Posted by: cjenscook | 10/14/2009

I’m Forever Blowing Bubbles….

Charlie Bean, the Bank’s deputy governor for monetary policy, has just made a speech entitled “Quantitative easing: An interim report”.

Now here was me thinking that QE was a misguided attempt to get banks lending again. Not a bit of it apparently (my bold):

Fortunately, increased bank lending is not necessary for Quantitative Easing to work. Indeed, it was precisely because the Monetary Policy Committee expected the additional monetary injection not to stimulate bank lending directly at the current juncture, that the Asset Purchase Facility’s purchases were targeted at assets held primarily by the non-bank private sector.

So if the Asset Purchase Facility buys gilts from pension funds or asset managers, they will then have to look for another home for their money. As it is not very rewarding just to hold it on deposit, they are likely to look to put their money into other assets, including equities and corporate bonds.

Thus not only does the price of gilts rise as a consequence of the Asset Purchase Facility’s initial purchases, but also the prices of a whole spectrum of other assets. That in turn lowers the cost of non-bank finance and encourages increased corporate issuance. Also the rise in asset prices increases wealth and improves balance sheets. In this way, Quantitative Easing helps to work around the blockage created by a banking system that is still undergoing a process of balance sheet repair.

This is quite one of the most extraordinary and cynical admissions I have ever seen.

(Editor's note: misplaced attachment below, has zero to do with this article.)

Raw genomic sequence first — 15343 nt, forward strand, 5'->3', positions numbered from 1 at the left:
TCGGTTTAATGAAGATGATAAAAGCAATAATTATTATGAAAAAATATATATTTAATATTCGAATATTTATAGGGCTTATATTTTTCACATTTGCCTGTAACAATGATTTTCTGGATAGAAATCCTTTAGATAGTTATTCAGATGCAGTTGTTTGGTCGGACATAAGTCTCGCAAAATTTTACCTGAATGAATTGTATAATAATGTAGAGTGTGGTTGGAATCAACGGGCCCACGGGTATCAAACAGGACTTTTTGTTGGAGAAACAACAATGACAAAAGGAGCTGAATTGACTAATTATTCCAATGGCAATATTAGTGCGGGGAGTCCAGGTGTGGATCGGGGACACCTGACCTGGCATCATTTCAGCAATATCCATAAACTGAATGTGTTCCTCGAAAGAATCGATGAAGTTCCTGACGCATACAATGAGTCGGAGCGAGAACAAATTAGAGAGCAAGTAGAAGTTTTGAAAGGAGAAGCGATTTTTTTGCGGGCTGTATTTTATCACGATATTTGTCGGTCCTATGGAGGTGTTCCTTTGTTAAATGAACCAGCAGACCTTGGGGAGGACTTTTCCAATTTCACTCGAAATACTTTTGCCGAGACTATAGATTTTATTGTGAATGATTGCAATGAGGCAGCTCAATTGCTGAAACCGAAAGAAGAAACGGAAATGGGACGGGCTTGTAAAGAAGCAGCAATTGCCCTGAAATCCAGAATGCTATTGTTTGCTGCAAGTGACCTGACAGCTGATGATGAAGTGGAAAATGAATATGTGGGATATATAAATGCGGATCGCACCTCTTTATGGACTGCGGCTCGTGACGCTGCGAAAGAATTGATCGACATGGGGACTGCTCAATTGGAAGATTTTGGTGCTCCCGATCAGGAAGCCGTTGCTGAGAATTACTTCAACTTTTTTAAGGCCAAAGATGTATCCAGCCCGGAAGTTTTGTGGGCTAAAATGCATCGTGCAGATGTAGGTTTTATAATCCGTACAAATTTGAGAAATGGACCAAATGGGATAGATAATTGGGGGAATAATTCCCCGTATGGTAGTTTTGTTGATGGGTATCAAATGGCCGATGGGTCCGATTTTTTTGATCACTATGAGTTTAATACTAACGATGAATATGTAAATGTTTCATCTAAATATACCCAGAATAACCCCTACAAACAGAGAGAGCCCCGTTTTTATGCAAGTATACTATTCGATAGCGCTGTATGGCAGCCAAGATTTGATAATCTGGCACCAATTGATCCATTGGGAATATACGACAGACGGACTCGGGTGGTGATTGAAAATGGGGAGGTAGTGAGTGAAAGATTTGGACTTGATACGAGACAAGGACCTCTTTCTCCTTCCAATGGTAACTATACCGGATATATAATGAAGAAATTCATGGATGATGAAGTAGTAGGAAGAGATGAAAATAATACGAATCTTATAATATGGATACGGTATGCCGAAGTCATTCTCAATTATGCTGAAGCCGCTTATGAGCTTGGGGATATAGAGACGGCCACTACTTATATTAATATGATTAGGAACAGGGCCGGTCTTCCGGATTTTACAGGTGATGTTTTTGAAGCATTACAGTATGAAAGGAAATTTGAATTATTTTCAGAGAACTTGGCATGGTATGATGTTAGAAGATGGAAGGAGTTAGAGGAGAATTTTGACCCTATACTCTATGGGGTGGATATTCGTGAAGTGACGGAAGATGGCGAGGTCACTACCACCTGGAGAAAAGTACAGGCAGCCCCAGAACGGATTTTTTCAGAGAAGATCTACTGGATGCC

“…the rise in asset prices increases wealth…”

Mr Bean conforms precisely to Oscar Wilde’s definition of a cynic: he knows the price of everything, and the value of nothing. Have the earnings from these assets gone up? …errrr….no…. Has the price of these assets been indirectly bid up by credit manufactured out of thin air? ….errrr…. yes. As an exercise in post-rationalisation of a failed policy this really takes some beating.

Firstly, it is an implicit admission by Bean that the original QE policy – which was widely understood to be getting banks to lend – is an abject failure. Anyone who understands the parlous financial position of the average UK individual and business knew it would be, and he states that the MPC knew all along, but obviously failed to share this fact with anyone else.

Secondly, he admits not only that there is a bubble in financial assets but that to create one is the actual intention of the Bank of England – and presumably (?) – the Treasury.

As for … a banking system that is still undergoing a process of balance sheet repair…

“…pouring in virtually free money to the banking system while allowing Banks to ration credit by price at ludicrously inflated margins and associated costs.”

Maybe it will begin to dawn on someone capable of making decisions that this deficit-based monetary and fiscal system of ours is fundamentally and irretrievably broken, and that only systemic reform can fix it.


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